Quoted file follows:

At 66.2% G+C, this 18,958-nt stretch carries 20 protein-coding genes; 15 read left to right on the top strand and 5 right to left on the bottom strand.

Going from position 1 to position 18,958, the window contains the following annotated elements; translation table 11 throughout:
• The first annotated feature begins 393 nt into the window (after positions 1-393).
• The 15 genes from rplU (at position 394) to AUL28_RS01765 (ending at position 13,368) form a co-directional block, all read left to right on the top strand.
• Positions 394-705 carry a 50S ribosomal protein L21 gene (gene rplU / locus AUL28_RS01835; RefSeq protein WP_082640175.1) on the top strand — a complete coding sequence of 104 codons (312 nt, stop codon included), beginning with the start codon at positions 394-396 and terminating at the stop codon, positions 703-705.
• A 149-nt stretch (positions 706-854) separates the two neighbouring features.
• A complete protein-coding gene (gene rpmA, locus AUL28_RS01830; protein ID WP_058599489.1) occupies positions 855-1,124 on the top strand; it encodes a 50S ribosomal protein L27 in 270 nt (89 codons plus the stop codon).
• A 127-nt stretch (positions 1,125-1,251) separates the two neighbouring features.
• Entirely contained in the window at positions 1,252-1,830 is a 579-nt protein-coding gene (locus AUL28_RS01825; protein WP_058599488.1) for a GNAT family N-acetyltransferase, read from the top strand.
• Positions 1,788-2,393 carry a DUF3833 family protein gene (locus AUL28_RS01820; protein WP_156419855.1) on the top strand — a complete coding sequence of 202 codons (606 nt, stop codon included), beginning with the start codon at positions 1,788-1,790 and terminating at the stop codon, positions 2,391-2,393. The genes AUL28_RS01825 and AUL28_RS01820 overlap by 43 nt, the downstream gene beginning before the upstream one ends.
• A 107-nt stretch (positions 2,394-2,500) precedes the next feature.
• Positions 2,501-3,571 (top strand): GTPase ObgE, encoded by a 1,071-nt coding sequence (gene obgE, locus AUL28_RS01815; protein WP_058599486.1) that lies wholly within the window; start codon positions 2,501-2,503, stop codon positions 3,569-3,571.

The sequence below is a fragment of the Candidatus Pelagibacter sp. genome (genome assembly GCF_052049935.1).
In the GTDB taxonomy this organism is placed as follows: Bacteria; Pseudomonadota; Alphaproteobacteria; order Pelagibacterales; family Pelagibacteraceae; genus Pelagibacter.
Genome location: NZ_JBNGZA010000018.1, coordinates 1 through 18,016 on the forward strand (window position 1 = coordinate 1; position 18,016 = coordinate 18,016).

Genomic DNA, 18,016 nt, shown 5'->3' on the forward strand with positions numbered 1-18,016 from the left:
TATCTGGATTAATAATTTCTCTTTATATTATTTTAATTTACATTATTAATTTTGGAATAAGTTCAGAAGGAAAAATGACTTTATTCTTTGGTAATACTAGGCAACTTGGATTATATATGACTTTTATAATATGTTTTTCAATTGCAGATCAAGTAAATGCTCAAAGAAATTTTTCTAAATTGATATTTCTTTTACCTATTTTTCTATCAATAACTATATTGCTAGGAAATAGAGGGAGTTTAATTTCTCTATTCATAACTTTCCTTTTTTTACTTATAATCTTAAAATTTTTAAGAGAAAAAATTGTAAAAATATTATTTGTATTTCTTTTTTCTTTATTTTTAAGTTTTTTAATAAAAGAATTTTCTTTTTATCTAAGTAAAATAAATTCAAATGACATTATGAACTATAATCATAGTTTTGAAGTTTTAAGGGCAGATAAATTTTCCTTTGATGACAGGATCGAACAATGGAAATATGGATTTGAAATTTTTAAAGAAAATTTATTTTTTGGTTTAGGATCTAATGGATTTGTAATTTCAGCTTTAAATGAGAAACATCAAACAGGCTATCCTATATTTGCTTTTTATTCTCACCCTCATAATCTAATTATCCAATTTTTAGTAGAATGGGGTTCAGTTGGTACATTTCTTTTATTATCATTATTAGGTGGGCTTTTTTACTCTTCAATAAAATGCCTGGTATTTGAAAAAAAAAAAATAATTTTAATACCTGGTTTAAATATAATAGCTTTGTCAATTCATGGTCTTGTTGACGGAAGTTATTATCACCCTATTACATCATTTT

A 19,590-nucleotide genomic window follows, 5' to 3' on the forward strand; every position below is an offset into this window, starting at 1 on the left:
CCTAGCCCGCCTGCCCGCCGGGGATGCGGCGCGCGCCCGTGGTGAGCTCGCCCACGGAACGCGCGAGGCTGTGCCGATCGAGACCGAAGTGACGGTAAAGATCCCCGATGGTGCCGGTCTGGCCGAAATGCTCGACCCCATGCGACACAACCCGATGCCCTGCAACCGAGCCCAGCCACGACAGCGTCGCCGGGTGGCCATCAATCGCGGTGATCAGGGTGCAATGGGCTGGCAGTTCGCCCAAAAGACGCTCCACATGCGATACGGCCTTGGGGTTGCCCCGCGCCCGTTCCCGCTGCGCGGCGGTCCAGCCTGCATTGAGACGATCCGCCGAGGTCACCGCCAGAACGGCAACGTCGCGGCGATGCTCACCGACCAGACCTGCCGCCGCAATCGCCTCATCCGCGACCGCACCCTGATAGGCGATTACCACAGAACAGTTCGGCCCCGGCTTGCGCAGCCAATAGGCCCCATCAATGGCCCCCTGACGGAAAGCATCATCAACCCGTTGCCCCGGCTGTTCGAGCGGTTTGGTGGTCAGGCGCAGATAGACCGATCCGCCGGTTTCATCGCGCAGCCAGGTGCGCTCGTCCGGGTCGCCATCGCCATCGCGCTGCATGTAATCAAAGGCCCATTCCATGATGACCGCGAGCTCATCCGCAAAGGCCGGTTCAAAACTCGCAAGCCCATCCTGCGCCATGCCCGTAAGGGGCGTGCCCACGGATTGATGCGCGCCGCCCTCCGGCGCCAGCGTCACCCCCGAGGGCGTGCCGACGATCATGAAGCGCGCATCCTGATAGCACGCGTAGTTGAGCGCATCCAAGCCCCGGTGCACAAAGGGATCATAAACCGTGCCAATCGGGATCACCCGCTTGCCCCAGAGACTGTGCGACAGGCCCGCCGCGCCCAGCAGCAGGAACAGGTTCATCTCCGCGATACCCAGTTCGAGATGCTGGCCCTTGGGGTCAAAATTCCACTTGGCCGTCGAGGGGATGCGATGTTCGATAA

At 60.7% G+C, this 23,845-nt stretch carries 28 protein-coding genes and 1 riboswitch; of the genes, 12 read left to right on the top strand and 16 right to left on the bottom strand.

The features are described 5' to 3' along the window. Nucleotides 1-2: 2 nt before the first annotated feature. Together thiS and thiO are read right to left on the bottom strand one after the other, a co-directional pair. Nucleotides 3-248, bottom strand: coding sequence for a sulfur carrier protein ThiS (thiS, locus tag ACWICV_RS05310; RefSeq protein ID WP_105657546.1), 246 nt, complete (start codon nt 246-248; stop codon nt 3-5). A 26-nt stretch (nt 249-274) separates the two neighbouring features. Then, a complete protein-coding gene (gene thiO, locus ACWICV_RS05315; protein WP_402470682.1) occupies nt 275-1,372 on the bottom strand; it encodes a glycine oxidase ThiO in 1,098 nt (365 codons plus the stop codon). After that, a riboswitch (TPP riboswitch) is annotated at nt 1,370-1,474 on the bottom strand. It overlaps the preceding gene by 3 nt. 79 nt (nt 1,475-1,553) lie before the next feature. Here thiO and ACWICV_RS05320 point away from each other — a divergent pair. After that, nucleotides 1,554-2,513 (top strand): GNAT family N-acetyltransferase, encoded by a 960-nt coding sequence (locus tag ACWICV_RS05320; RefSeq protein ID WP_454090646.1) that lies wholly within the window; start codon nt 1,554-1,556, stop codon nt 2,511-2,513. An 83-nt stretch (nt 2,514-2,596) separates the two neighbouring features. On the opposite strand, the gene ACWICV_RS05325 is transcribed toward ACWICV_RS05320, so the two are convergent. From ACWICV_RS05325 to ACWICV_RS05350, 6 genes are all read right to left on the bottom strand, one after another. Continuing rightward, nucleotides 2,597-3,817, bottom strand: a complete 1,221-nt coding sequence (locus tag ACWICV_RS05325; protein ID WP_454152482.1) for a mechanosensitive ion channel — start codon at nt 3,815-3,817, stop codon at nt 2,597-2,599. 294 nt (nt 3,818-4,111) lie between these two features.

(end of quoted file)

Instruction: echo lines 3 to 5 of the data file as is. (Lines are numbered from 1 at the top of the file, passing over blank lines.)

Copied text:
• The first annotated feature begins 393 nt into the window (after positions 1-393).
• The 15 genes from rplU (at position 394) to AUL28_RS01765 (ending at position 13,368) form a co-directional block, all read left to right on the top strand.
• Positions 394-705 carry a 50S ribosomal protein L21 gene (gene rplU / locus AUL28_RS01835; RefSeq protein WP_082640175.1) on the top strand — a complete coding sequence of 104 codons (312 nt, stop codon included), beginning with the start codon at positions 394-396 and terminating at the stop codon, positions 703-705.